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A Novel Method of Preoxygenation Using a Bain Circuit

The recruitment status of this study is unknown. The completion date has passed and the status has not been verified in more than two years.
Verified August 2009 by National Health Service, United Kingdom.
Recruitment status was:  Recruiting
Information provided by:
National Health Service, United Kingdom Identifier:
First received: August 12, 2009
Last updated: NA
Last verified: August 2009
History: No changes posted

The purpose of this study is to determine whether rebreathing for a short time (a bit like breathing into a paper bag) will stimulate faster breathing and thus make the giving of Oxygen more effective.

The hypothesis is that the investigators method (rebreathing) will be faster than the current method of administering Oxygen.

Condition Intervention Phase
Healthy Volunteers
Drug: Oxygen
Phase 4

Study Type: Interventional
Study Design: Allocation: Randomized
Intervention Model: Crossover Assignment
Masking: Double Blind (Participant, Outcomes Assessor)
Primary Purpose: Supportive Care
Official Title: A Novel Method of Preoxygenation Using Partial Rebreathing Via a Coaxial Mapleson D Breathing System (Bain Circuit)

Resource links provided by NLM:

Further study details as provided by National Health Service, United Kingdom:

Primary Outcome Measures:
  • Time to end-tidal oxygen of 90% [ Time Frame: 5 minutes ]

Secondary Outcome Measures:
  • Level of discomfort as assessed by questionnaire [ Time Frame: 5 minutes ]

Estimated Enrollment: 40
Study Start Date: August 2009
Estimated Study Completion Date: June 2010
Estimated Primary Completion Date: June 2010 (Final data collection date for primary outcome measure)
Arms Assigned Interventions
Experimental: Rebreathing method of preoxygenation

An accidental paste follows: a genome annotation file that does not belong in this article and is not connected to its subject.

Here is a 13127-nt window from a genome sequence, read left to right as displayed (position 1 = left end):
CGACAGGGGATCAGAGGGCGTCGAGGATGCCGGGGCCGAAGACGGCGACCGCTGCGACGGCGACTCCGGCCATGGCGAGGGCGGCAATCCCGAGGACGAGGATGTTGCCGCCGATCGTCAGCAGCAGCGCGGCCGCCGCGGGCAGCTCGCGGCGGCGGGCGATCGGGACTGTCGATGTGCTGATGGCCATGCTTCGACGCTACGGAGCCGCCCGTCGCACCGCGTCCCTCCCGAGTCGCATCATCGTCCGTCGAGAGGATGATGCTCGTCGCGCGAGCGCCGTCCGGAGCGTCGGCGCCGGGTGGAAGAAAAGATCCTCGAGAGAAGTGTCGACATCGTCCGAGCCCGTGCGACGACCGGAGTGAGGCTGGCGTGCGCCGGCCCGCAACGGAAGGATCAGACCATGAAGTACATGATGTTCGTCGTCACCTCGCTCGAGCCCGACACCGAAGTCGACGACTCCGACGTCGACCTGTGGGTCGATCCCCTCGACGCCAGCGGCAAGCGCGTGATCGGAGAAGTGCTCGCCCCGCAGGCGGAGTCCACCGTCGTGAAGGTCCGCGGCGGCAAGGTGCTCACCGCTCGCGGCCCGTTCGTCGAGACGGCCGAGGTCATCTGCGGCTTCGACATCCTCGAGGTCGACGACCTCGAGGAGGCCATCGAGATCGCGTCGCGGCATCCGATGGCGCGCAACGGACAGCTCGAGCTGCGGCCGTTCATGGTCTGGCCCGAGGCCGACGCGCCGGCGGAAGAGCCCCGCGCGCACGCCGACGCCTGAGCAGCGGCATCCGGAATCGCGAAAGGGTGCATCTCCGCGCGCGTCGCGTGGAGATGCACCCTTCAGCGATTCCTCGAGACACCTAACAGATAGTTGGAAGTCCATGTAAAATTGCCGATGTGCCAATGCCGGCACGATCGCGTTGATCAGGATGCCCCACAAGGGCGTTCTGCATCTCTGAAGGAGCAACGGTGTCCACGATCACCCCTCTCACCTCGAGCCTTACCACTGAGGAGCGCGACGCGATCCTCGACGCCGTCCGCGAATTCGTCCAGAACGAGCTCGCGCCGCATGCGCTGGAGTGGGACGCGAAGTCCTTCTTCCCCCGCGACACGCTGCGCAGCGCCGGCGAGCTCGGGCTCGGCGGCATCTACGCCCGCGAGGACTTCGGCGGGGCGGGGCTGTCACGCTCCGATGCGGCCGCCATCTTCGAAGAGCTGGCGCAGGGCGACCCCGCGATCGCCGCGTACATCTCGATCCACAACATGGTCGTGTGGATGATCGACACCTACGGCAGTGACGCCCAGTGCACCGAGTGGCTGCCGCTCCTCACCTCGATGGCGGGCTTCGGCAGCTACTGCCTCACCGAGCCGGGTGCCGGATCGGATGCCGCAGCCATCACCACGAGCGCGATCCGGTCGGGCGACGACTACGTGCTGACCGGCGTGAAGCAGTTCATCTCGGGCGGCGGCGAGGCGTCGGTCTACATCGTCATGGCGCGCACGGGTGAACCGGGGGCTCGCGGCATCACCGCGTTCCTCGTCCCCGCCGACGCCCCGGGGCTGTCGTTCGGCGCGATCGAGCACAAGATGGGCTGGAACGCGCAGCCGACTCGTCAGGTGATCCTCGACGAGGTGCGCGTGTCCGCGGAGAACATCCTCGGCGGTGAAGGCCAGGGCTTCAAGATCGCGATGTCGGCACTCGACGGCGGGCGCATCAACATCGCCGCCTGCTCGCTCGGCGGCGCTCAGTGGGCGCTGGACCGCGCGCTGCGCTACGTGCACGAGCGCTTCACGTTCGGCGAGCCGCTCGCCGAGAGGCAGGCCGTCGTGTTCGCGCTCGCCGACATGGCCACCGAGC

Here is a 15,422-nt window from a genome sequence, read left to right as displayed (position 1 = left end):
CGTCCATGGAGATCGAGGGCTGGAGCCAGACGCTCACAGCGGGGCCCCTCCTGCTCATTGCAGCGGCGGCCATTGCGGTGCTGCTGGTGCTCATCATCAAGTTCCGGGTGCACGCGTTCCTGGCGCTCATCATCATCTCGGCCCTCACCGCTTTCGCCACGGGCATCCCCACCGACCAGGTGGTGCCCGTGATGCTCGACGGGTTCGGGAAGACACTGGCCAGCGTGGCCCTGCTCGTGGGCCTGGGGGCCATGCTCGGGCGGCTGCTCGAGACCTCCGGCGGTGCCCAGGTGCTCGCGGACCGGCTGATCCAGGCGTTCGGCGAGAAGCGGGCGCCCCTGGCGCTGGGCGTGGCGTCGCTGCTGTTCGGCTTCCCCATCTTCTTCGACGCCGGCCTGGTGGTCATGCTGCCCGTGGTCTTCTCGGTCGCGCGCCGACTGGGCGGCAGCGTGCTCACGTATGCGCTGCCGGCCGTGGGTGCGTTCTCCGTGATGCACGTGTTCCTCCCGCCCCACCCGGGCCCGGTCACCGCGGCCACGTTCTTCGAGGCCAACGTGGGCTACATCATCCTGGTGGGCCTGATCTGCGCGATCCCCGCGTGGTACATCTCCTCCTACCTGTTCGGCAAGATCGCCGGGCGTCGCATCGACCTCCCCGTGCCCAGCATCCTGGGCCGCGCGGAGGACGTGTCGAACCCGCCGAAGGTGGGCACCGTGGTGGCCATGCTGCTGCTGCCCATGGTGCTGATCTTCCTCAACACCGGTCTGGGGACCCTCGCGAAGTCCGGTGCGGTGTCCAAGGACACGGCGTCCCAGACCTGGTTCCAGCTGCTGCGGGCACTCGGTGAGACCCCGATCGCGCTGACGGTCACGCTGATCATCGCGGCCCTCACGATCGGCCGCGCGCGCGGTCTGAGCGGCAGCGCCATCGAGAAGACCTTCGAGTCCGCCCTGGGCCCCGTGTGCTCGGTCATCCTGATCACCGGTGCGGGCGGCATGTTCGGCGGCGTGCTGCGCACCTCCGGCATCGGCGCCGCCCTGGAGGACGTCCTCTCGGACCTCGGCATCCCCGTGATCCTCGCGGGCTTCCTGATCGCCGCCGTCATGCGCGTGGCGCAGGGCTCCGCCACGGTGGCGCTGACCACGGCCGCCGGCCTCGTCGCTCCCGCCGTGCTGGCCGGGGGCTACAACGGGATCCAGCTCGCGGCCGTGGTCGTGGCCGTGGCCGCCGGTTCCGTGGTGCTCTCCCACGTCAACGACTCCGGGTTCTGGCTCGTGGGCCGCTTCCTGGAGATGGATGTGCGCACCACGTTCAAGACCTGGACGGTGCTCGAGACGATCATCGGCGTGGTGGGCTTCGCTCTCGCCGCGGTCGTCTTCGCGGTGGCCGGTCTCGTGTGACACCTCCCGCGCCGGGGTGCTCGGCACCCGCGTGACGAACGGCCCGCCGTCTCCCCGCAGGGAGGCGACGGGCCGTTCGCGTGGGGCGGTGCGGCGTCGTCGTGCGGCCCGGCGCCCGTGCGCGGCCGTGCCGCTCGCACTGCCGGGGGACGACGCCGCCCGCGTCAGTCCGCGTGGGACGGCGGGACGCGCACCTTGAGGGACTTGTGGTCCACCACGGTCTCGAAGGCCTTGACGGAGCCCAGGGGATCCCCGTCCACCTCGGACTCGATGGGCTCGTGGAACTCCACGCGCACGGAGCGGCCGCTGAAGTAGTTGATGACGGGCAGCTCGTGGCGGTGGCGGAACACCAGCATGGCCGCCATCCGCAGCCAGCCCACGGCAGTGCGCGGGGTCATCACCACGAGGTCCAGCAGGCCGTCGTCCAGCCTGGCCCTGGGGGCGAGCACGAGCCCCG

Subjects will breathe Oxygen through a close fitting mask, but the flow will be low so that they rebreathe some of their expired air. After 30 seconds, the flow will be turned up so that they will breathe 100% Oxygen.
Drug: Oxygen
Experimental: Low flow Oxygen for 30 seconds then high flow for 3.5 minutes. Active comparator: High flow Oxygen for 4 minutes.
Active Comparator: T method of preoxygenation
Tidal breathing of 100% oxygen through a well fitting facemask, for 4 minutes.
Drug: Oxygen
Experimental: Low flow Oxygen for 30 seconds then high flow for 3.5 minutes. Active comparator: High flow Oxygen for 4 minutes.

Detailed Description:

It is standard practice for patients to breathe oxygen before receiving a general anaesthetic. This is called preoxygenation. It is done by using a mask which fits snugly onto the face. But for how long should patients breathe oxygen? Is taking deep breaths a good idea? What is the best oxygen flow rate? These questions are important because preoxygenation is one of the things which makes anaesthesia safe, so finding the best way of doing it might help save lives. Previous research has attempted to identify the best way to give oxygen before anaesthesia. It seems that breathing pure oxygen for three minutes is enough, or if you are in an urgent situation, then taking deep breaths of pure oxygen for a minute will do. However, there is another possible way of doing it which has not yet been looked at.

Asking someone to breathe back in the air they have just exhaled seems, on the face of it, to be pointless at best. But doing just that for a very short time will make the person breathe harder. Then when you give them pure oxygen, they will breathe it in really deeply and this might make the preoxygenation quicker. That's the theory. To test it we plan to ask 40 healthy people to do the standard preoxygenation, then try our new way. We won't be giving anaesthetic, just the oxygen.

The hypothesis is that our new method will be quicker than the existing one.


Ages Eligible for Study:   18 Years to 40 Years   (Adult)
Sexes Eligible for Study:   Male
Accepts Healthy Volunteers:   Yes

Inclusion Criteria:

  • BMI 18-27
  • Non-smoker
  • No chronic cardiorespiratory or neuromuscular illness
  • No intercurrent illness

Exclusion Criteria:

  • Unable/unwilling to consent
  Contacts and Locations
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Please refer to this study by its identifier: NCT00958178

Contact: John Glen, MBChB; BSc +44(0)1414231465
Contact: Richard Price, MBChB +44(0)7872957716

United Kingdom
Victoria Infirmary Recruiting
Glasgow, United Kingdom, G42 9LF
Contact: John Glen, MBChB; BSc    +44(0)1414231465   
Principal Investigator: John Glen, MBChB         
Sponsors and Collaborators
National Health Service, United Kingdom
Principal Investigator: John Glen, MBChB UK National Health Service
  More Information

Responsible Party: John Glen, National Health Service Identifier: NCT00958178     History of Changes
Other Study ID Numbers: 08/S071038
Study First Received: August 12, 2009
Last Updated: August 12, 2009 processed this record on April 27, 2017